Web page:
Lannis Waters / AP file
John Goodman, left, and his attorneys Mark Shapiro, Guy Fronstin, and Roy Black react as the verdict is announced at the Palm Beach County, Fla., courthouse when the jury reached a verdict in March.
Updated at 4:30 p.m. ET: A Florida judge on Friday sentenced Polo Club founder John Goodman to 16 years in prison on DUI murder charges, after rejecting a bid to have the guilty verdict thrown out due to a juror’s at-home drinking experiment during the trial.
“He left to try and save himself,” West Palm Beach Judge Jeffrey Colbath said of the 48-year-old Goodman’s decision to flee after causing the February 2010 crash that killed 23-year-old Scott Wilson.
Colbath acknowledged that Goodman was “extremely intoxicated at the time,” but said that he should have known better than to leave the crash scene without rendering aid to Wilson, who drowned after his vehicle was hurled by the force of the crash into a canal.
Goodman, who also was fined $10,000, had faced up to 30 years behind bars. Under terms of the sentence, Goodman will be required to serve a minimum of four years behind bars.
He made headlines in February when he adopted his 42-year-old girlfriend in an effort to protect his fortune from being seized in the Wilsons' lawsuit against him. But last month, he was ordered to pay $46 million to Wilson's family.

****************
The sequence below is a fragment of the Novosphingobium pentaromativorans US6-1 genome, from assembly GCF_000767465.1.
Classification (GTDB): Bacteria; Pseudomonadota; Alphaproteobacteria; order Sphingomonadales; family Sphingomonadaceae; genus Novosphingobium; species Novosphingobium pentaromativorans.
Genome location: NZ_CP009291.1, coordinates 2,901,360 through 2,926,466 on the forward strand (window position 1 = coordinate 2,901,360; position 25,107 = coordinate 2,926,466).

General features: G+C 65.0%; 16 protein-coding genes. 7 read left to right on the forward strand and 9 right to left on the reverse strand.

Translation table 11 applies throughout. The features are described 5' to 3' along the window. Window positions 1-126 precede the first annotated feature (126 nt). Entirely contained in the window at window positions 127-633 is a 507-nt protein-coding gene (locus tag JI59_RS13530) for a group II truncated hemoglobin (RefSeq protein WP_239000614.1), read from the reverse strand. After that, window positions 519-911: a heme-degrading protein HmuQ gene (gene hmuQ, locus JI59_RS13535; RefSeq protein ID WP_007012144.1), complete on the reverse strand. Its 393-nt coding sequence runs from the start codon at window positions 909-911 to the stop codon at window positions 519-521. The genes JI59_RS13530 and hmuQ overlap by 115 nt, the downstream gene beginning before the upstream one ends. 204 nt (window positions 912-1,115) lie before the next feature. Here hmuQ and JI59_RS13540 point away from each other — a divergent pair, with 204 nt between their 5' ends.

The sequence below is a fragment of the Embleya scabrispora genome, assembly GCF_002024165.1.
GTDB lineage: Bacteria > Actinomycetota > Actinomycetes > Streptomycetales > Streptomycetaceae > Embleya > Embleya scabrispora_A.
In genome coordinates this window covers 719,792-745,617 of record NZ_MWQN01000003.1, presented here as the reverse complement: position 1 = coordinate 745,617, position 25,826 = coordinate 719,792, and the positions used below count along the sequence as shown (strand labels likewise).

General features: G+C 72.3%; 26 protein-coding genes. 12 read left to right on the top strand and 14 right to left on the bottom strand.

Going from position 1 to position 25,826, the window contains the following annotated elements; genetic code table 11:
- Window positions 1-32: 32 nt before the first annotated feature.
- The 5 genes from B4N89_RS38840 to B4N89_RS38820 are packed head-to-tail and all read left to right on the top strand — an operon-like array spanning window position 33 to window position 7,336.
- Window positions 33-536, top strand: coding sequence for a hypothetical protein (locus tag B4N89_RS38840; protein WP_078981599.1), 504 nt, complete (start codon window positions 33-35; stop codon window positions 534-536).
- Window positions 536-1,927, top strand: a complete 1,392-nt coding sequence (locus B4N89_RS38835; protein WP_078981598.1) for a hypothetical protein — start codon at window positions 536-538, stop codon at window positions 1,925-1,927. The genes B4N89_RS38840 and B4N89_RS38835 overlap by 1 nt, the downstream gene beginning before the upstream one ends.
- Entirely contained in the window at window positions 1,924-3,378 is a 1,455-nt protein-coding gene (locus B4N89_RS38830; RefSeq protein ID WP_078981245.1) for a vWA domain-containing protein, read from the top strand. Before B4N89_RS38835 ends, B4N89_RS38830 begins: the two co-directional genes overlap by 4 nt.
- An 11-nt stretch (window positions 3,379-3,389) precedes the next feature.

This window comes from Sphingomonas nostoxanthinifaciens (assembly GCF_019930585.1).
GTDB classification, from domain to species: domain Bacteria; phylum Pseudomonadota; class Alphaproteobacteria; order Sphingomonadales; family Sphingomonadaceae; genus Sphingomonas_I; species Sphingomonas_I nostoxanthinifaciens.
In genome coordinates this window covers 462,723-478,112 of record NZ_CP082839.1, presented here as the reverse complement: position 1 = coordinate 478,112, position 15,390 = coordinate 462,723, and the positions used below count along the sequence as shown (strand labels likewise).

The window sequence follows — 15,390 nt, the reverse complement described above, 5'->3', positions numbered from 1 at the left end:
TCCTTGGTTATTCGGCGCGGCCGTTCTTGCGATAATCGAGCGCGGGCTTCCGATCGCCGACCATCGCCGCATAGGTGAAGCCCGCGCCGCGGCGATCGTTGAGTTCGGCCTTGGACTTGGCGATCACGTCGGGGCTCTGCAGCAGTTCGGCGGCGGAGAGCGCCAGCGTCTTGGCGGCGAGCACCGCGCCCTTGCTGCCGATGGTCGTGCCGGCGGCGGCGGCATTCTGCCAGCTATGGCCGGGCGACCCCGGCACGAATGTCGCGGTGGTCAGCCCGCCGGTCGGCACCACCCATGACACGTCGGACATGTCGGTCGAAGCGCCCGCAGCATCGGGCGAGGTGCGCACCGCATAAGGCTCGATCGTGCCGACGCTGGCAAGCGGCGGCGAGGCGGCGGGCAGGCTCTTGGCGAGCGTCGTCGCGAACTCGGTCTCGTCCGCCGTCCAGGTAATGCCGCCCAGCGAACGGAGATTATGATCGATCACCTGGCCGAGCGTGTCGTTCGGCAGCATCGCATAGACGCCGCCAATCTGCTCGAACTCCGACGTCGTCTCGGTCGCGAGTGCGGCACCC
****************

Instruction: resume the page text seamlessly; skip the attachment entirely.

Goodman's attorneys are appealing the guilty verdict and asked the judge to allow him to remain free on a $7 million bond. Colbath agreed, but ordered him held until the paperwork is completed, which could take until the middle of next week.
Earlier, Colbath rejected the defense bid to overturn the verdict based on juror Dennis DeMartin's claim that he conducted a drinking experiment the night before he and his fellow jurors convicted Goodman. DeMartin said that he drank the same amount Goodman allegedly drank the night of the crash to test the mogul's state of mind. DeMartin made the allegations in a self-published book, "Believing in the Truth," which was released last week.
Goodman's attorney, Roy Black, had asked Colbath to throw out the conviction based on DeMartin's actions, which he said were a clear case of juror misconduct.
"Is that misconduct? I think that it is," Colbath said. But "I don't think it's material. I don't think it's prejudicial."
In addition to DeMartin's claims, juror Michael St. John said he had felt pressure into convicting Goodman and said he wasn't sure he was guilty.
M. Alex Johnson and Mike Brunker of msnbc.com and Brian Hamacher of NBCMiami.com contributed to this report.
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